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Throughout history, peoples have migrated from one place to another, prompted by different factors and using different means to reach their destinations. Migration has therefore long been a topic of academic and social enquiry, not to mention the focus of polarising political debate.
In Europe the issue of migration was brought to significant prominence during 2015-2016, when an unprecedented influx of more than one million refugees and migrants arrived into the EU, most of them fleeing war in Syria and other countries. More broadly, it is estimated that globally more than 65 million people are now officially displaced from their homes—the highest figure recorded by the United Nations since the Second World War.
People re-locate for various reasons, both legal and illegal, often risking their lives to escape from political oppression, persecution, war and poverty, as well as to be reunited with family and to benefit from entrepreneurship and education. Other factors, such as climate change, are increasingly becoming drivers too.
This research collection aims to look specifically at the relationship between poverty and migration.
Much migration, within and across borders, is driven by poverty and the hope for better well-being and a better quality of life. Yet migration itself is risky and can open up new social, economic, political and cultural vulnerabilities in the lives of migrants. The periods spent living in migrant camps, for example, are frequently marked by multiple deprivation. As soon as migrants have reached their destination — if they reach it at all and are not detained elsewhere — they are confronted with new difficulties and often end up belonging to the poorest and most disadvantaged groups within their new society. Migration can therefore be both an instrument for overcoming poverty — but it can also lead to poverty and social exclusion. These two very general trends are differentiated according to social and geographical space, as well as the backgrounds, socio-economic position, gender, race and age of migrants. After all, the wealthy scientist who moves with his family from Europe to the USA is just as much a migrant as the underage refugee from southern Africa who is stuck in a camp in Libya for several months or years and has almost no economic prospects of improving his situation.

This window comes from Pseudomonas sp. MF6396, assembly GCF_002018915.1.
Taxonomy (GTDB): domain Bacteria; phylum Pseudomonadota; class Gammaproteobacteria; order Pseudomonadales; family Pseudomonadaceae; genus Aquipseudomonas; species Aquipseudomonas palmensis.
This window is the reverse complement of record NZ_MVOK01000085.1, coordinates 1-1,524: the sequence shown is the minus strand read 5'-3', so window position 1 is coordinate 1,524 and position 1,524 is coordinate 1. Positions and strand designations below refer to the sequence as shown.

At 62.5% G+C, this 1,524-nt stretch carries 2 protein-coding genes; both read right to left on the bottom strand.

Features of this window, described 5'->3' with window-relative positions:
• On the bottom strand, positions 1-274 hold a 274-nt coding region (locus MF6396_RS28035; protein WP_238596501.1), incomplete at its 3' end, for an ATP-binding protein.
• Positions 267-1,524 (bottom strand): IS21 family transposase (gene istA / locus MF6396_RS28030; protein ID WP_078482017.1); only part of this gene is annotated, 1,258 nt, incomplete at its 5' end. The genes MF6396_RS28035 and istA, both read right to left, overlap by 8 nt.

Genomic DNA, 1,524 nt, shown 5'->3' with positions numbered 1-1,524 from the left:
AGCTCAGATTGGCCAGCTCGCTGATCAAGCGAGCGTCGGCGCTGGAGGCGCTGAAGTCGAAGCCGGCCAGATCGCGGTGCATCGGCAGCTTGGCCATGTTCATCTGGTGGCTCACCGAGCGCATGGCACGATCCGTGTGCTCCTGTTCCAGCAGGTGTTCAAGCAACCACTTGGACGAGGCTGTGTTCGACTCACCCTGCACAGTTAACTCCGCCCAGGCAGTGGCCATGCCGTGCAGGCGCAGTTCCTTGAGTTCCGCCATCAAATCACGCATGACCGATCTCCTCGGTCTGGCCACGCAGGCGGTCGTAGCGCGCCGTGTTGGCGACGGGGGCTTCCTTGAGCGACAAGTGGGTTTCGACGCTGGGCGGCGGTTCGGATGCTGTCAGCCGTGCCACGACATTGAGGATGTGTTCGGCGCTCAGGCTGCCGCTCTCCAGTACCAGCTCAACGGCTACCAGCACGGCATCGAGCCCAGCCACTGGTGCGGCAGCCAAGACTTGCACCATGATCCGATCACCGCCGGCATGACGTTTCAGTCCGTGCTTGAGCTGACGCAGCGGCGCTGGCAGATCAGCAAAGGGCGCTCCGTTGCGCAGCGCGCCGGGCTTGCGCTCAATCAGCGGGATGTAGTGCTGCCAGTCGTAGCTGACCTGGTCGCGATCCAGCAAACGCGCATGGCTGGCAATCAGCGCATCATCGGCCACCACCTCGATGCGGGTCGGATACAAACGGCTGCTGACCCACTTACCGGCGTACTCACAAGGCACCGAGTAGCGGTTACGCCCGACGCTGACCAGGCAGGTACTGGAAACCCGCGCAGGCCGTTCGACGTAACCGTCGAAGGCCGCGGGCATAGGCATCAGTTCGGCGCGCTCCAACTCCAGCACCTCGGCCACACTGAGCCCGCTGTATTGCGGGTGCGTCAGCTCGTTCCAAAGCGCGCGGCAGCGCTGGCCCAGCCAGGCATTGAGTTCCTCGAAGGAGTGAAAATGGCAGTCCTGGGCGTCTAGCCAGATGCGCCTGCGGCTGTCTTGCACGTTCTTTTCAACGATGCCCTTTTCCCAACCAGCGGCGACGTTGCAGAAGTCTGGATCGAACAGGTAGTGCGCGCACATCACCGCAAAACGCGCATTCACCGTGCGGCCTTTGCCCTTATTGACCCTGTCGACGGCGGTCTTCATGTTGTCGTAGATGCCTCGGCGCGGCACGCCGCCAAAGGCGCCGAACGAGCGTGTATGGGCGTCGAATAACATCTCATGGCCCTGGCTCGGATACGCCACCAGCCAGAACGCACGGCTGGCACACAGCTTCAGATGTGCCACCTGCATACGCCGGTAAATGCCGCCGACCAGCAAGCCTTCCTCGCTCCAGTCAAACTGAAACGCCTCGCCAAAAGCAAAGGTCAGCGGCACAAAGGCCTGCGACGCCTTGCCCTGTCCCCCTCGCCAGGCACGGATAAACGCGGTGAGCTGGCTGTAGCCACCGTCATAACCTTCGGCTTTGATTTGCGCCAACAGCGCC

This research Collection seeks to bring together research arising from different fields, within and outside of migration studies and allied areas of enquiry, which speak to the issue of migration and poverty.
Papers are invited that consider, but are not limited to, the following themes:
Poverty and the hope for a better life as factors in the motivation for migration;
The plight of migrants in states of limbo (e.g. in migrant camps, or detention and asylum centres);
Migrants’ experiences and circumstances in their new countries of residence;
The (local and global) political and legal regulations, frameworks and conditions that have a poverty-enhancing or poverty-reducing effect on migrants;
The different social and geographical spaces in which migration takes place;
The intersectionality of gender, age, race, health, disability, sexual orientation of migrants;
Interdisciplinary perspectives on the relationship between migration and poverty;
Critical appraisals of ‘migration research’, its theories and methods and how it approaches inequalities, vulnerability and marginalisation.
The Collection is open to essays examining intra- and transnational migration (in all its forms, e.g., voluntary, forced, crowded, seasonal, etc) in relation to (relative, absolute, monetary, multidimensional, etc.) poverty, inequality and social exclusion. Papers examining normative issues of (social and global) justice, human rights or ethics in relation to migration and poverty are encouraged. In addition to case studies and empirical social research, theoretical papers and those with a policy focus can are welcomed.
This Collection has no disciplinary focus and is open to contributions from a wide of discipline in the social sciences and humanities, including, among others, sociology, anthropology, geography, political science, development studies, migration studies, economics, literary studies, history, philosophy, theology and law and legal studies, cultural studies.
This is an open Collection - as such there is no closing date for submissions.